Nine out of 10 households would save hundreds of dollars each year and slash their greenhouse gas emissions by swapping their petrol car for an electric vehicle, according to a new US study.
In some instances, the transport technology could cut household bills by more than $860.
But University of Michigan researchers also identified eight per cent of the population who would not see savings from switching to an electric car due to high electricity prices, weather conditions or low incomes.
Australian climate experts said the findings showed policymakers should create targeted subsidies for vulnerable households who could otherwise miss out on cost savings from the next generation of transport.
The study, to be published in IOP's Environmental Research Letters journal, analysed household transport costs based on location, electricity and fuel charges.
It found more than 90 per cent of households with petrol-powered vehicles could cut transport costs by switching to electric cars, as well as cutting their yearly carbon footprints by more than 4.1 metric tonnes.
Co-author Joshua Newell, an urban geographer at the University of Michigan, said the study proved electric transport could make a significant environmental and financial impact.
"Our results confirm the potential for widespread benefits from EV adoption," he said.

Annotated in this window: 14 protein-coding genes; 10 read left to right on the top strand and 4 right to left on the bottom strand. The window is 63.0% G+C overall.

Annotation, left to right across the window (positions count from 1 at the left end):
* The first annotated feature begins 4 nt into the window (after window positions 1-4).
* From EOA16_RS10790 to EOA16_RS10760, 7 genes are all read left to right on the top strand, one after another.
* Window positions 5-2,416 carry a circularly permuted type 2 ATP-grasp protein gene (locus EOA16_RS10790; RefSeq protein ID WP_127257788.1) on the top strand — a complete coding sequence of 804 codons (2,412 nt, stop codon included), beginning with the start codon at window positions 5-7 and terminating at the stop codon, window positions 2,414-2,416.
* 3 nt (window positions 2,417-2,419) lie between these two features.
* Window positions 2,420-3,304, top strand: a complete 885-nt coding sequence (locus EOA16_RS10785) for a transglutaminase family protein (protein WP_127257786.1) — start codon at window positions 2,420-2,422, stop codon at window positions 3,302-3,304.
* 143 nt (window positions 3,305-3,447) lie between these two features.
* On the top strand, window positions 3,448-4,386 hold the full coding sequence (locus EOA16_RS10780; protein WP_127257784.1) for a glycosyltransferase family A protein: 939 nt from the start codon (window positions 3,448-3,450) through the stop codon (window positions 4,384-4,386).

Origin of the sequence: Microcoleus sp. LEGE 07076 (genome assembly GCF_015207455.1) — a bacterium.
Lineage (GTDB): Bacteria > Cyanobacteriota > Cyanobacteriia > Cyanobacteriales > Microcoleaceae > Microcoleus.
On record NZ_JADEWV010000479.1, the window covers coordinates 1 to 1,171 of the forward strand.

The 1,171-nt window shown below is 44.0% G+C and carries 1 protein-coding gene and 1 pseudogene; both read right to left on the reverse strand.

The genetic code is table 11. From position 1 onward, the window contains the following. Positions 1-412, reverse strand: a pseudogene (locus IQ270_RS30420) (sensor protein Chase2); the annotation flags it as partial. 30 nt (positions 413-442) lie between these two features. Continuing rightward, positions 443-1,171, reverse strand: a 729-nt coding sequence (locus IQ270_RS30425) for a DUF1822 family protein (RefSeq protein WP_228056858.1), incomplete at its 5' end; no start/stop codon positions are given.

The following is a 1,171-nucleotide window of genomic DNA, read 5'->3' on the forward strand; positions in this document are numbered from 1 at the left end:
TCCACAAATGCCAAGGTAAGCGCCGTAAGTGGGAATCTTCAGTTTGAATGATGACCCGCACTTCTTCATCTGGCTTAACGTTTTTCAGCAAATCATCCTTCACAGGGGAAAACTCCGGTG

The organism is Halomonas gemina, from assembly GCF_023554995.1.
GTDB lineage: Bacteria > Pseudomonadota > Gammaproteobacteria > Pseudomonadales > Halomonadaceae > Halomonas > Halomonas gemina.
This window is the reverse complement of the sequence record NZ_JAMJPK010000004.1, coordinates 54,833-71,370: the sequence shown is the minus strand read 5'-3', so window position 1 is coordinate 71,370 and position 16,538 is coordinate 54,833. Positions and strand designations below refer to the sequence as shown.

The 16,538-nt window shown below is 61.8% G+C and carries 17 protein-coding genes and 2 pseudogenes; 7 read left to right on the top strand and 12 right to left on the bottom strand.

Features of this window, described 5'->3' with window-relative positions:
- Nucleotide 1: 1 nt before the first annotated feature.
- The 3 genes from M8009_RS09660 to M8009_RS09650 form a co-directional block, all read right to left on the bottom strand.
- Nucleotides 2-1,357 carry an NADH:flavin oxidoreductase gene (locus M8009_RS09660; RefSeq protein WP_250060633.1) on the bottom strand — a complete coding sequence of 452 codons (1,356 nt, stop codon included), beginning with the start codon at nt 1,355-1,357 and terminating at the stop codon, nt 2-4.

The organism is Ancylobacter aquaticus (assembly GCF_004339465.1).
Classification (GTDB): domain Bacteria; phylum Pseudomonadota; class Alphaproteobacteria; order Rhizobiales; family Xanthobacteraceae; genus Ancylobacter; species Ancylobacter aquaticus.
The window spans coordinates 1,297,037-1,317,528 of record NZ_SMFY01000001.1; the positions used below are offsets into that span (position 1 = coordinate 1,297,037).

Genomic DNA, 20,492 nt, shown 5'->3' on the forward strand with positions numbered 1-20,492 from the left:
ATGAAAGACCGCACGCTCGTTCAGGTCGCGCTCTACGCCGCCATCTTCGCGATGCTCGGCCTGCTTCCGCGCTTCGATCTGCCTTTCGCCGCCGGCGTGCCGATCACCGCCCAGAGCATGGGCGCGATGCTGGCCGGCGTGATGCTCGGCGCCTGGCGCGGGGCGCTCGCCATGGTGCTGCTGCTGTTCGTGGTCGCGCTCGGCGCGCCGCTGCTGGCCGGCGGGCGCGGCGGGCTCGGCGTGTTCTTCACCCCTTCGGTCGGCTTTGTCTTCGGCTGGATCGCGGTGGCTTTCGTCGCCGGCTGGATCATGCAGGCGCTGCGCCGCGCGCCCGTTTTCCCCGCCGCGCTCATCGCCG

But Mr Newell said the benefits would not extend to every motorist, with the study finding drivers in lower income households and in states with high electricity prices may not cut their transport costs to a comfortable level.
Households located in cold climates could also pay more for transport as cold conditions affected an electric car's battery performance, and the analysis did not account for the purchase price of electric or fuel vehicles.
Climate Council advocacy head Jennifer Rayner said the study's findings showed electric cars could deliver more than just environmental benefits and were a reliable way to avoid volatile fuel prices.
But she said lower income households in Australia, as in the US, would need targeted financial assistance to unlock access to the cars and the savings they could bring.
"People who are financially well-off can make the switch to an electric vehicle because they are already doing that in droves," she said.
"As we move to more rapid and broader uptake of electric vehicles, we are going to need to think about which parts of the community most need support to make the switch."
Incentives could include "zero-interest financing," Dr Rayner said, to address the high purchase prices of electric vehicles. The cheapest model in Australia costs just under $45,000.
Electric vehicles made up 5.8 per cent of new cars sold in the US in 2022, according to Motor Intelligence, representing one per cent of all vehicles on American roads.
By comparison, 3.1 per cent of new vehicles sold in Australia last year were electric - almost double the number sold in 2021.